As patients, our views matter of course. But we don't see how the system works up close and real, day in and day out. We don't see what Atul Gawande, pictured here, sees and don't know what he knows.
As a surgeon, he lives health care. His patients have names, faces, lives, and health-care needs that he comes into contact with daily in the most intimate way possible.
Fortunately for us, Dr. Gawande is also a writer willing and able to give the rest of us his unobstructed view of our health-care system in actual practice. He writes not from a front row seat at our health-care drama but from the stage as a key player. He writes from daily experience. He also writes from the heart.
Dr. Gawande is a staff member of Brigham and Women's Hospital, the Dana Farber Cancer Institute, and the New Yorker magazine. He received his B.A.S. from Stanford University, M.A. (in politics, philosophy, and economics) from Oxford University as a Rhodes Scholar, M.D. from Harvard Medical School, and M.P.H. from the Harvard School of Public Health.
He served as a senior health policy advisor in the Clinton presidential campaign and White House from 1992 to 1993. His mother and father are both physicians. Not wanting to rotely follow in his parents' footsteps and thinking that he might like to be a professional philosopher, he resisted going into medicine -- until he could no longer resist.
Today, at 41, Dr. Gawande seemingly has everything. He is tall, devilishly handsome, has a wife and three children, and is now adding success as a writer to his success as a surgeon. Since 1998, he has been a staff writer for the New Yorker magazine.
I have read every one of his New Yorker articles and consider them must reading for anyone wanting a deeper understanding of our health-care system. In 2003, he completed his surgical residency at Brigham and Women's Hospital, Boston, and joined the faculty as a general and endocrine surgeon.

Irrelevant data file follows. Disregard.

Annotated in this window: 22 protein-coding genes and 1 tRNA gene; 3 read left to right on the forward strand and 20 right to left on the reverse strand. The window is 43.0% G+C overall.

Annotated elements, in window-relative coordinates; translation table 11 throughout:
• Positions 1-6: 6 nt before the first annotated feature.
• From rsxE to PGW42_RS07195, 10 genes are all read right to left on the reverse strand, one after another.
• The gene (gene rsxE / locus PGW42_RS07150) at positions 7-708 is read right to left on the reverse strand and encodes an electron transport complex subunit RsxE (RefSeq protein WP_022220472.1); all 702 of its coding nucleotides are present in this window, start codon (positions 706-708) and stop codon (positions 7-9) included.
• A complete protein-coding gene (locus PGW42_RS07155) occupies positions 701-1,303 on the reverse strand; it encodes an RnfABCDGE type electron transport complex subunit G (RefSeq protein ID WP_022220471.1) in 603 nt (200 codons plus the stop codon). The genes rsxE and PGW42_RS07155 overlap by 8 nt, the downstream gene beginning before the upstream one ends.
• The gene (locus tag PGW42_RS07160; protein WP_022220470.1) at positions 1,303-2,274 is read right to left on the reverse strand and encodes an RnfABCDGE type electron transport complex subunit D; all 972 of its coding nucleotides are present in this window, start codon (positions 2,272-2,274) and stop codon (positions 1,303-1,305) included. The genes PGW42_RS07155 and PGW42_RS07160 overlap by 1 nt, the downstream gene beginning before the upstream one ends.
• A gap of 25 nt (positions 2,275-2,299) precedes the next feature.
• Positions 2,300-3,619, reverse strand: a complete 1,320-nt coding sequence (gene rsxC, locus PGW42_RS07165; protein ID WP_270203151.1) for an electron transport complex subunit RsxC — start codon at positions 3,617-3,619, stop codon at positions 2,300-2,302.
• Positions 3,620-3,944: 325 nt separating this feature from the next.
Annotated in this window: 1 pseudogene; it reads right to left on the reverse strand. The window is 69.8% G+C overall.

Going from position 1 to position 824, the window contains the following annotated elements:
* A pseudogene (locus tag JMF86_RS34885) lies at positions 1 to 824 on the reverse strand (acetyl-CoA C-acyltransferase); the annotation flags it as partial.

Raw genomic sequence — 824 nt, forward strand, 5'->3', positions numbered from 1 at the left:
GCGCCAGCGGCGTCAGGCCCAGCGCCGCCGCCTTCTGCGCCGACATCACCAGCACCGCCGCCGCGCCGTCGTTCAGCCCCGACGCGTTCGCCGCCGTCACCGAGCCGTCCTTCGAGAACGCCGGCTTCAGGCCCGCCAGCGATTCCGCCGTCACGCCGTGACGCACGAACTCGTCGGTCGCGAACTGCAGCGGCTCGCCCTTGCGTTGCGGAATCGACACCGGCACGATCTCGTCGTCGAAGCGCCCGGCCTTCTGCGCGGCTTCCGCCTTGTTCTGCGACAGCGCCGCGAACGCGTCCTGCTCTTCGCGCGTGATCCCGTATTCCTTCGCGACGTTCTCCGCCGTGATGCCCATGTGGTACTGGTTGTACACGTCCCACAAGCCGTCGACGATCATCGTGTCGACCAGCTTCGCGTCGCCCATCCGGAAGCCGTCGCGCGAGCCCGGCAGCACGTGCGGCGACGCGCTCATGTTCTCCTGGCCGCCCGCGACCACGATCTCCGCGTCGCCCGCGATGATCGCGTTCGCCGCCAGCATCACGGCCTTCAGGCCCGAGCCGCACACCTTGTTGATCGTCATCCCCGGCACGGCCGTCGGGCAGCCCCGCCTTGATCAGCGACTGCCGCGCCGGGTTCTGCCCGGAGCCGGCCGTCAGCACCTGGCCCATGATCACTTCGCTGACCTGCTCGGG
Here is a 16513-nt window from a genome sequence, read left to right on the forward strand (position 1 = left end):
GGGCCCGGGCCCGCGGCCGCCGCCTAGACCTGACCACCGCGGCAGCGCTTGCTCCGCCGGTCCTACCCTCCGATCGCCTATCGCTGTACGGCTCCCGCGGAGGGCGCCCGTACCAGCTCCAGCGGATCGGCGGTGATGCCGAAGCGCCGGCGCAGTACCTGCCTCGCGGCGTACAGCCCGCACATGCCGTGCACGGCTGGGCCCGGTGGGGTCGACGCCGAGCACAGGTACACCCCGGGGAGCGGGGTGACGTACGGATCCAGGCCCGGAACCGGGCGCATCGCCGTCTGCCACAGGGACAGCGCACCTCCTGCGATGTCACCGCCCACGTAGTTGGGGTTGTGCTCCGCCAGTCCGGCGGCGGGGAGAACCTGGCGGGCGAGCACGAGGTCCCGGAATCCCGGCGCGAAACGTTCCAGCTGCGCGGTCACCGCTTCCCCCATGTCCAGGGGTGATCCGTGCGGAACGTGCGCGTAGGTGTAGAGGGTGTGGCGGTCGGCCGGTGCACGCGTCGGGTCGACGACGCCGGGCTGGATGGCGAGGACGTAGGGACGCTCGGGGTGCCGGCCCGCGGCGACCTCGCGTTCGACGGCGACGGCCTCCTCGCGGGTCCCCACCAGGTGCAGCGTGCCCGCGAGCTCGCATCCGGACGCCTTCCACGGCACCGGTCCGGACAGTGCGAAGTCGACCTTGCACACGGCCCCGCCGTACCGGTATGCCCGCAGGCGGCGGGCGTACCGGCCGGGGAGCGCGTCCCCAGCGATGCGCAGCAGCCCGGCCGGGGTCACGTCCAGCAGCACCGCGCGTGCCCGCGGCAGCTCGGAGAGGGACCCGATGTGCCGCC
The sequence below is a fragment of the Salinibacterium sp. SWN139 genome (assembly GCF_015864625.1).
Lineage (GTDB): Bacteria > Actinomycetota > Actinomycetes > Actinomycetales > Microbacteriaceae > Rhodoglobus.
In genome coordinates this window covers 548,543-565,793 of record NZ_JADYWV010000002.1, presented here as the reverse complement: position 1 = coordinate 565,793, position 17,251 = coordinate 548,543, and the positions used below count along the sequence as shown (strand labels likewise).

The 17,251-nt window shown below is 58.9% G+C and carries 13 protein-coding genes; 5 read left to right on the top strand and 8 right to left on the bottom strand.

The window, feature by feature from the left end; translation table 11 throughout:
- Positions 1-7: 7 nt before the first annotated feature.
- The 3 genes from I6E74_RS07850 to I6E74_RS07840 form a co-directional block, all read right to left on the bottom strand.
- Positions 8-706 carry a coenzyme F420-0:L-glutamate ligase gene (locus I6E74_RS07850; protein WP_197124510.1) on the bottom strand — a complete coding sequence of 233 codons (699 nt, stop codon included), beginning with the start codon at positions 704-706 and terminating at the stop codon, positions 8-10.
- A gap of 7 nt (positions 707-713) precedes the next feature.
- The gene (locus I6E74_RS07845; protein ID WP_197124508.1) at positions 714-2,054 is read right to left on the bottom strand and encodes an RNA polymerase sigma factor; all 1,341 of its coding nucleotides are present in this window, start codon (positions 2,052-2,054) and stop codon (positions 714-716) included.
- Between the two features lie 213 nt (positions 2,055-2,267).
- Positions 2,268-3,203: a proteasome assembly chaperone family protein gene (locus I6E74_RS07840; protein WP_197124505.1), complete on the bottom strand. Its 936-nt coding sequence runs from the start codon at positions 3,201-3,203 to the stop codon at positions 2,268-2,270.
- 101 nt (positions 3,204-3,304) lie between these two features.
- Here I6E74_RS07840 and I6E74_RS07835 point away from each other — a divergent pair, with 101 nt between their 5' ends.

He is also Assistant Professor of Surgery at Harvard Medical School, Assistant Professor in the Department of Health Policy and Management at the Harvard School of Public Health, and Associate Director for the BWH Center for Surgery and Public Health.
In 2006, he received the MacArthur Award for his research and writing. His nonfiction writing has been selected to appear in the annual Best American Essays collection twice and in Best American Science Writing five of the last six years.
With all this, Dr. Gawande found time to serve recently as a guest columnist with The New York Times. His series of articles, all of which I read and saved, offer valuable insight into health-care issues. The articles are marked by something all too rare in the health-care debate -- an absence of idealogy.
Following are excerpts from The New York Times articles as well as one from Dr. Gawande's latest article (July 23) in The New Yorker. In the New Yorker article, Dr. Gawande offers his take on Michael Moore's new movie about health care, "Sicko." He and Mr. Moore have had some lively debates about the movie and our health-care system.
For the record, I think "Sicko" is terrific for what it is: a powerful, sad, funny, outraged, entertaining, broadside against everything that is wrong with America's health-care system. It is laced with wicked mean (forgive the local Worcester expression) sarcasm that I am ashamed to say I thoroughly enjoyed. It is also, as far as I am concerned, 100% right.